Susanna Beard can be contacted via her website and twitter.

The Upside of Unrequited by Becky Albertalli – Book Review


The Upside of Unrequited by Becky Albertalli (Penguin Random House UK, Children’s
Penguin)

Review copy provided by Netgalley in exchange for an honest review.

Genres: Romance, Teen, Young Adult, Coming-of-Age

RATING: 4/5

The Story

Molly is on the cusp of womanhood, though she doesn’t feel like it. She’s never been to a house party, never had alcohol, and never kissed a boy. That’s not to say she hasn’t wanted to; in fact, she’s had 26 unrequited crushes in her 17 years. But no matter what advice her twin sister Cassie has for her, Molly never has the courage to speak to boys. In fact, the only one she can speak to is the nerdy guy at the store where she works, but she doesn’t crush on him so that doesn’t really count, right? When Cassie begins dating Mina, Molly is pushed into a circle of friends she’d never normally hang out with, and she makes a pact with herself to let go of control and be daring. Speak to the boys. Especially Will, who might be the coolest guy Molly’s ever been friends with.

The Upside of Unrequited is a delightful look at the trials and tribulations of an almost-adult. It’s never easy to find love, but that doesn’t mean it won’t find you, in the most unexpected of places.

 

The Review

What strikes me most about this novel is that it made me remember. I’m 25, which I admit is not very old, but 17 still feels like a lifetime ago. Molly’s story reminded me about that time in my life, where everything was more emotional, more dramatic, more important. When I look back on my memories I don’t know whether to laugh or cringe, but I expect both is in order. Becky Albertalli has managed to successfully inhabit the teenage voice without being patronising, minimising or childish. Molly was someone I could relate to, and I understood her struggles.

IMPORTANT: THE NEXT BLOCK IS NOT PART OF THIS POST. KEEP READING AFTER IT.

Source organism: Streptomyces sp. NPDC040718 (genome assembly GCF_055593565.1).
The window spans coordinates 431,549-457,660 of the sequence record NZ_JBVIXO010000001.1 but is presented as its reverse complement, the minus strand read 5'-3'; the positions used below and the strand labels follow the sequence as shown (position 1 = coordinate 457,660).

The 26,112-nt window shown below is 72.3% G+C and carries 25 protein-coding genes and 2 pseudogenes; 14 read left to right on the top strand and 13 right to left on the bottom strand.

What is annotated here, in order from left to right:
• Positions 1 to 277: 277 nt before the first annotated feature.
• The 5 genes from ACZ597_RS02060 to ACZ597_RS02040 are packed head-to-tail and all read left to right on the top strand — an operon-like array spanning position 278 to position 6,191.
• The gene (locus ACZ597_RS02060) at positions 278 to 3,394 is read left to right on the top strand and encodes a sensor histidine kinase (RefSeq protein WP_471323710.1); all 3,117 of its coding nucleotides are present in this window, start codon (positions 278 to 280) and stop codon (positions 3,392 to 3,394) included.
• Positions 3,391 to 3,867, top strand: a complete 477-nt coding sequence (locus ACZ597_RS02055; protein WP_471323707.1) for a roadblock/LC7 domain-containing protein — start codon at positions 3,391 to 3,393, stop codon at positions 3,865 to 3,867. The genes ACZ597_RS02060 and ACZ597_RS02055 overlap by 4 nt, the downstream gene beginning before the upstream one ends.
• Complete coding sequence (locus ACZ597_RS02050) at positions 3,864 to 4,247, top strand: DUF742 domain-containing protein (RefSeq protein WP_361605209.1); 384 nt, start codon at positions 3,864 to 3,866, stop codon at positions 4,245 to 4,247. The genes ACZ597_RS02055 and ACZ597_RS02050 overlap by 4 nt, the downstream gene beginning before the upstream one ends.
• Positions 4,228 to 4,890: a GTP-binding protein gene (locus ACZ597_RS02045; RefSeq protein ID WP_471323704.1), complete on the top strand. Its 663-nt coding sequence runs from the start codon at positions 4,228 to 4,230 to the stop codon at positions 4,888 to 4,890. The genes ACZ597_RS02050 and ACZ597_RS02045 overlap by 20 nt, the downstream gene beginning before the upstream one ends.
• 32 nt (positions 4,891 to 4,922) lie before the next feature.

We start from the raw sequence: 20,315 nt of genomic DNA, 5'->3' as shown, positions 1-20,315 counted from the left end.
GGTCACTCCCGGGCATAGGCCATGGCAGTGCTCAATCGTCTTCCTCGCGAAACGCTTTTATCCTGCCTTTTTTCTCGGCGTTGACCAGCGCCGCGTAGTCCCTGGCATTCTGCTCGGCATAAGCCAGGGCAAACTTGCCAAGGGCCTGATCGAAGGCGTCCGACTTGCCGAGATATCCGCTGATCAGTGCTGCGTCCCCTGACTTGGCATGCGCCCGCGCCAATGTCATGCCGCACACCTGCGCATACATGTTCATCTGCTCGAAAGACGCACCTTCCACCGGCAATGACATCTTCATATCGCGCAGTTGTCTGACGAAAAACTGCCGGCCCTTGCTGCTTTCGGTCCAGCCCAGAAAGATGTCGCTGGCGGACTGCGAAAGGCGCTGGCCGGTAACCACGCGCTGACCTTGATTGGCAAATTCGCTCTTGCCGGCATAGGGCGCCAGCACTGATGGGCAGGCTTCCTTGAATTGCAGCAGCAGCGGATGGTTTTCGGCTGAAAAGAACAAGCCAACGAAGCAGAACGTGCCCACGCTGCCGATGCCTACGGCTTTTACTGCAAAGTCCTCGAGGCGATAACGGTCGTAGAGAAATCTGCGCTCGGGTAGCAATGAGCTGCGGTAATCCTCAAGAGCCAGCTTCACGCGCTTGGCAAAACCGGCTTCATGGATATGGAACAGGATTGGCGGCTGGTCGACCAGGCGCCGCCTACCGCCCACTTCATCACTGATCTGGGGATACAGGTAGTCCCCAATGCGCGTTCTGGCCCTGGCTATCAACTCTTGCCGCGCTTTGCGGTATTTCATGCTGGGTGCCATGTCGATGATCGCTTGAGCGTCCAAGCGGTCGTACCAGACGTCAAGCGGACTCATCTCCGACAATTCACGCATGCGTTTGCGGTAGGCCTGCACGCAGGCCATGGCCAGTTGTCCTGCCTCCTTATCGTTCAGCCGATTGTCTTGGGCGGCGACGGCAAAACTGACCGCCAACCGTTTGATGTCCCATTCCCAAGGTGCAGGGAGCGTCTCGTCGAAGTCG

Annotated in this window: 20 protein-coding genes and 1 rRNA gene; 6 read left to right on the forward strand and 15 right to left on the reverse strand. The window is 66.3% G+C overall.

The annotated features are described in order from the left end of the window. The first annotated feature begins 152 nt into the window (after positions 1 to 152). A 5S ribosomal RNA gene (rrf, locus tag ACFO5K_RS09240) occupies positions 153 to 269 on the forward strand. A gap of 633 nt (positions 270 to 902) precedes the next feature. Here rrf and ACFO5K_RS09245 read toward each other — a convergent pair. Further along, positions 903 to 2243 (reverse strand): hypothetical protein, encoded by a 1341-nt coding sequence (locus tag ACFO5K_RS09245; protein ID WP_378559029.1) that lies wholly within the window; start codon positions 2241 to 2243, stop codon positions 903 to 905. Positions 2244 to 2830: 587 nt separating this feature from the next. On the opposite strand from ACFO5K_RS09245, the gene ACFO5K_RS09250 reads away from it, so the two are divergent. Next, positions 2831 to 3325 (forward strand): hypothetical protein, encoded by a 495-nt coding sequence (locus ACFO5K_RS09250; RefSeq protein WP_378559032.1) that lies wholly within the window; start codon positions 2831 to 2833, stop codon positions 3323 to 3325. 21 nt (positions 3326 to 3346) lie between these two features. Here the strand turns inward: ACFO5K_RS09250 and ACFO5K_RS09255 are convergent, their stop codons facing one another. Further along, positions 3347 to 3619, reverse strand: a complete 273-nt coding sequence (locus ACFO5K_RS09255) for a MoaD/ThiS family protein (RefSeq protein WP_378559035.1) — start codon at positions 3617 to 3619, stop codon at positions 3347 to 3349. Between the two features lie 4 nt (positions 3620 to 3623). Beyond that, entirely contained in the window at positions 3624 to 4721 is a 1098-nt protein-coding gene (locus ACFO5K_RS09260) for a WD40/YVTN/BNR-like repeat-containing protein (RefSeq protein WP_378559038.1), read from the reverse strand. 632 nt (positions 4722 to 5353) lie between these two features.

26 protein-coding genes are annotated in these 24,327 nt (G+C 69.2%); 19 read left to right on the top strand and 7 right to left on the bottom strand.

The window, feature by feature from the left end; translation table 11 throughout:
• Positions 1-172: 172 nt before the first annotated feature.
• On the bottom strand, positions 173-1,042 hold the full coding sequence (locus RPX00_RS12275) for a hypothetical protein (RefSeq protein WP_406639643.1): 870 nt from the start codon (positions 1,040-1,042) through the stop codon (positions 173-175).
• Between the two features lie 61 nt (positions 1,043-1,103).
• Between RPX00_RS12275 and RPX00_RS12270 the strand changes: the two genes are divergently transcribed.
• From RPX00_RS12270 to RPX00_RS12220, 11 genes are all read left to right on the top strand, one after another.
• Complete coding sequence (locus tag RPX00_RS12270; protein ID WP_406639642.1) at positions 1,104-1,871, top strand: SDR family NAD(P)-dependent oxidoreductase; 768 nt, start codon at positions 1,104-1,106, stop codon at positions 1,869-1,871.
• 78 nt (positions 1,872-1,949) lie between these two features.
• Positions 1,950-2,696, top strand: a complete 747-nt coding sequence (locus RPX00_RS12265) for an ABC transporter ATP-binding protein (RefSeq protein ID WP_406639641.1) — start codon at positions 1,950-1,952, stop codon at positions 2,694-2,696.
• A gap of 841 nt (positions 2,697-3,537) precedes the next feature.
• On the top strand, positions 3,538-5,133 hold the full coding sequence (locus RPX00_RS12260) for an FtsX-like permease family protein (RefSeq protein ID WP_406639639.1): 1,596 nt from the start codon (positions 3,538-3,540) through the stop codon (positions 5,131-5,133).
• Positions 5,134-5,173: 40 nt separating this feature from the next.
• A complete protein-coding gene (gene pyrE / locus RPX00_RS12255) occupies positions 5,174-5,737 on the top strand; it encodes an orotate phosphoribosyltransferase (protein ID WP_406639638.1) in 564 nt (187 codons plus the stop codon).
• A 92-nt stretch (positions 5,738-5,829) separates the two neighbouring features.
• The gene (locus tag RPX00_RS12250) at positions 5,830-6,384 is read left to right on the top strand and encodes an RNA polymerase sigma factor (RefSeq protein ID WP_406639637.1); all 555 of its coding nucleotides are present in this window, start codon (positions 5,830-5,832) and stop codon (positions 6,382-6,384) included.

As well as being a great example of how to write for teenagers, about teenagers, The Upside of Unrequited also reads like a love-letter to nerds. Being a self-proclaimed nerd myself, it’s nice to see them win every once in a while. Pinterest lovers will enjoy the crafty side to Molly’s personality, whilst LOTR geeks like myself will also find nods to their particular brand of interests.

The novel centres around Molly’s quest for love, but it also has a strong vein running through it concerning sisterhood, and the problems which can arise between siblings during young adulthood. All siblings grow apart a little as they transition from teenager to adult, but with twins this experience can be even more difficult. Molly and Cassie clearly have a very close relationship, but they are also distinct characters with their own ideals and aspirations. Albertalli handles this with care and realism. I completely feel for Molly when she feels that Cassie is drifting away, but I also totally understand Cassie’s desire for more independence.

I’m very impressed with this novel. What could have been a by-the-numbers story of a teenager wanting to find love is actually a thoughtful and accurate portrayal of what it is to be a teenager in today’s society. I think The Upside of Unrequited can give hope to those who feel like they’re always going to feel alone and unloved. There’s someone out there for everyone. I’ve also got to add that I love the subtle way Albertalli promotes LGBT relationships in this novel. Because it is such an important issue, I think that sometimes authors can shove it in your face a little too much.  With The Upside of Unrequited, all the LGBT relationships just seem right. There are no ‘token gays’. It’s just real life.

The Upside of Unrequited is released on 11th April 2017.

Becky Albertalli can be reached via her website, tumblr, instagram and twitter.

 

 

 

Always by Sarah Jio is out TODAY


A beautiful story of a lost love, found again. If you like a good romance with an air of mystery and intrigue, this is the one for you.

Read my comprehensive review here.

You can buy the book from any good book store – links are available on Jio’s website here.

Gingernut x